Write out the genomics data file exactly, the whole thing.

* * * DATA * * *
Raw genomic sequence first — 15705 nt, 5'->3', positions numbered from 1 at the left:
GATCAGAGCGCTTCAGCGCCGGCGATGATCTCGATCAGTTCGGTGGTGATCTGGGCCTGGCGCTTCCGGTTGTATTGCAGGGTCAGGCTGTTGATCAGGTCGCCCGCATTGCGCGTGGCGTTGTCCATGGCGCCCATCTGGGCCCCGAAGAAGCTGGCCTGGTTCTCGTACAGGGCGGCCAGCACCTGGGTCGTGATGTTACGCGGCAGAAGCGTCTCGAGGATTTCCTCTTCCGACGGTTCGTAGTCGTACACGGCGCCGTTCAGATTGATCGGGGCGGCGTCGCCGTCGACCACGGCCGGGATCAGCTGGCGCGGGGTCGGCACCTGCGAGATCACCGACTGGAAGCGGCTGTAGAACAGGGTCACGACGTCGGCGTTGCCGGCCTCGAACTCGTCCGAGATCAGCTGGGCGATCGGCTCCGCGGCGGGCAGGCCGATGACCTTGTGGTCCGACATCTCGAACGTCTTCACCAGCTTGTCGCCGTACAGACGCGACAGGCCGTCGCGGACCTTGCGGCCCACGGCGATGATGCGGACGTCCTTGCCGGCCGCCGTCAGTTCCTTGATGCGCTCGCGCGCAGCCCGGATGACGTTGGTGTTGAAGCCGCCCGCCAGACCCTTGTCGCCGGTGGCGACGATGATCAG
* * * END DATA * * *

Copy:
Raw genomic sequence first — 15705 nt, 5'->3', positions numbered from 1 at the left:
GATCAGAGCGCTTCAGCGCCGGCGATGATCTCGATCAGTTCGGTGGTGATCTGGGCCTGGCGCTTCCGGTTGTATTGCAGGGTCAGGCTGTTGATCAGGTCGCCCGCATTGCGCGTGGCGTTGTCCATGGCGCCCATCTGGGCCCCGAAGAAGCTGGCCTGGTTCTCGTACAGGGCGGCCAGCACCTGGGTCGTGATGTTACGCGGCAGAAGCGTCTCGAGGATTTCCTCTTCCGACGGTTCGTAGTCGTACACGGCGCCGTTCAGATTGATCGGGGCGGCGTCGCCGTCGACCACGGCCGGGATCAGCTGGCGCGGGGTCGGCACCTGCGAGATCACCGACTGGAAGCGGCTGTAGAACAGGGTCACGACGTCGGCGTTGCCGGCCTCGAACTCGTCCGAGATCAGCTGGGCGATCGGCTCCGCGGCGGGCAGGCCGATGACCTTGTGGTCCGACATCTCGAACGTCTTCACCAGCTTGTCGCCGTACAGACGCGACAGGCCGTCGCGGACCTTGCGGCCCACGGCGATGATGCGGACGTCCTTGCCGGCCGCCGTCAGTTCCTTGATGCGCTCGCGCGCAGCCCGGATGACGTTGGTGTTGAAGCCGCCCGCCAGACCCTTGTCGCCGGTGGCGACGATGATCAG